Missouri beat Oklahoma, ranked No. 1 in the BCS, for the first time in 12 years Saturday night. Despite public announcements to stay off the field, thousands of fans poured out of the stands after the game to mob the players, jump up and down, and tear down the goal posts and carry them to a local watering hole.
The scene plays out in college football stadiums across the country every fall. It’s kind of silly and can be dangerous — one fan suffered a broken leg last Saturday night during the mass celebration on Faurot Field — but it’s part of the fabric of college football.
Missouri fans haven’t had many opportunities to celebrate like that. The Tigers, after all, are 7-0 for the first time since 1960. Big victories over Nebraska in 1978 and 2008 came on the road. Ditto for the Chase Daniel-fueled win against second-ranked Kansas three years ago that propelled the Tigers to their first Big 12 Conference championship game. When they last beat Oklahoma in 1998, the Sooners were a 5-6 outfit.
Besides, it was homecoming, and a record 18,000 fans showed up that morning for ESPN’s College GameDay program.
So what happens? Officers from the University of Missouri Police Department, the Missouri State Highway Patrol and the Boone County Sheriff’s Department arrested 30 people for trespassing. State Sen. Kurt Schaefer doesn’t fault police, but he wants the University of Missouri to drop prosecution for less ominous punishment, such as community service. The school’s administration says the matter is out of their hands, however.
“Man of these individuals arrested are students who will now have to face the task of looking for a job after graduation with a criminal record,” Schaefer said in a press release. “Perhaps we could look for a compromise given the excitement of the moment this event generated.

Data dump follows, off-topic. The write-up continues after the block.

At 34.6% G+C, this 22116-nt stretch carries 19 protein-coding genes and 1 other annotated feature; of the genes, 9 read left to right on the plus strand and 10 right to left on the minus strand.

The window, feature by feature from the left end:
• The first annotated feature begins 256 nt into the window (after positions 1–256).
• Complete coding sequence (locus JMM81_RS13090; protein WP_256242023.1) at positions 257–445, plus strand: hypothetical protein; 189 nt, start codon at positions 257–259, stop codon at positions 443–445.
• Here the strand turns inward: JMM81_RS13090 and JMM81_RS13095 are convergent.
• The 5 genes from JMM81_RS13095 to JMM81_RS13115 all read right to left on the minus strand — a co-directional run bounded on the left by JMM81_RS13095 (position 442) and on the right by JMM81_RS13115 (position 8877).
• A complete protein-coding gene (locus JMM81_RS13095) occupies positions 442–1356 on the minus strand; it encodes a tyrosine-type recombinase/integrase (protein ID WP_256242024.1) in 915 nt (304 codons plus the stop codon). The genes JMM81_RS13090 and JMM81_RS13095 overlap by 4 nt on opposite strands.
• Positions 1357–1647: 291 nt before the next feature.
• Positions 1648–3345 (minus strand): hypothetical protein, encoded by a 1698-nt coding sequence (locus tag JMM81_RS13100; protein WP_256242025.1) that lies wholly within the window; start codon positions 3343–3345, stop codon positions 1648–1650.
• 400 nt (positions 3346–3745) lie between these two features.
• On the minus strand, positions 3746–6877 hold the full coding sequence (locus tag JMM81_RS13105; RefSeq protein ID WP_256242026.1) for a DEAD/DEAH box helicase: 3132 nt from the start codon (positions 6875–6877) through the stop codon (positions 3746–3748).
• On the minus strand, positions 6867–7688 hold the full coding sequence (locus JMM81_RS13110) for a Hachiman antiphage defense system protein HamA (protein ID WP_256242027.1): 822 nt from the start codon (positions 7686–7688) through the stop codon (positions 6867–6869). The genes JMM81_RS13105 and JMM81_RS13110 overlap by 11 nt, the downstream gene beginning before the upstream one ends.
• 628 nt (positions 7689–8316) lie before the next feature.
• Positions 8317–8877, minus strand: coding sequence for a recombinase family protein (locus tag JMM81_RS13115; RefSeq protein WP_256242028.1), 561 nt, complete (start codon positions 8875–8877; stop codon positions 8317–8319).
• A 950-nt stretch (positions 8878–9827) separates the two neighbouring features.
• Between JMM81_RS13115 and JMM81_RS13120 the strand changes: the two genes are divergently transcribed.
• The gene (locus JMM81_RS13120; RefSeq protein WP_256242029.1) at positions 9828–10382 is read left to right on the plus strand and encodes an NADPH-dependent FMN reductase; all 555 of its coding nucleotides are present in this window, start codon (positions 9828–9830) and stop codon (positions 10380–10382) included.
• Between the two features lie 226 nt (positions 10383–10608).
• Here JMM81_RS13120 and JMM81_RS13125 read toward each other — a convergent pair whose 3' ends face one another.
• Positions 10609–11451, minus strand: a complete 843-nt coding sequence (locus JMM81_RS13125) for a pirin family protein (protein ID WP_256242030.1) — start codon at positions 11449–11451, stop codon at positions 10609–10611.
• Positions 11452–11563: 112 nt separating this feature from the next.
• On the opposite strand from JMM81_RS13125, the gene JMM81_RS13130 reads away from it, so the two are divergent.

“We should, of course, use some restraint to keep anyone from getting hurt, and charges other than simple trespass should be handled accordingly. … We need to use some common sense without doing permanent harm to our students.”
Missouri Athletic Director Mike Alden was quoted in the Kansas City Star that the emotions building during the game made the scene inevitable, and that ” … you just let them come on (the field).”
Mary Jo Banken, director of the MU News Bureau, told the Tribune the cases have been turned over to prosecutors and it is up to them to make a decision about whether to proceed. She said the university’s policies are based on the need for safety for the fans and the players.
OK, we get that, but the nationally televised game was huge. These things don’t happen very often in Columbia, Mo. At least not since the days of Al Onofrio. That’s a lot of pent-up celebration.
“We feel like our plans, our policies are communicated very directly to the fans,” Banken told the Tribune. “For coming on to the field after a football game, onto the court after a basketball game or any athletic fields after a game, people will be arrested. Now, it is impossible for security personnel to control the overall actions of an entire group, but we will enforce our regulations as much as possible.”
Besides being a lawmaker, Schaefer is also a lawyer, so don’t be surprised if he offers his services to the unlucky 30 fans who were nabbed by police. Also don’t be surprised if the prosecutors in Boone County look back on those dark seasons of Woody Widenhofer and Bob Stull, decide a little mayhem is better than a 1-10 football team and amend the charges.
There are probably a few bigger cases to try.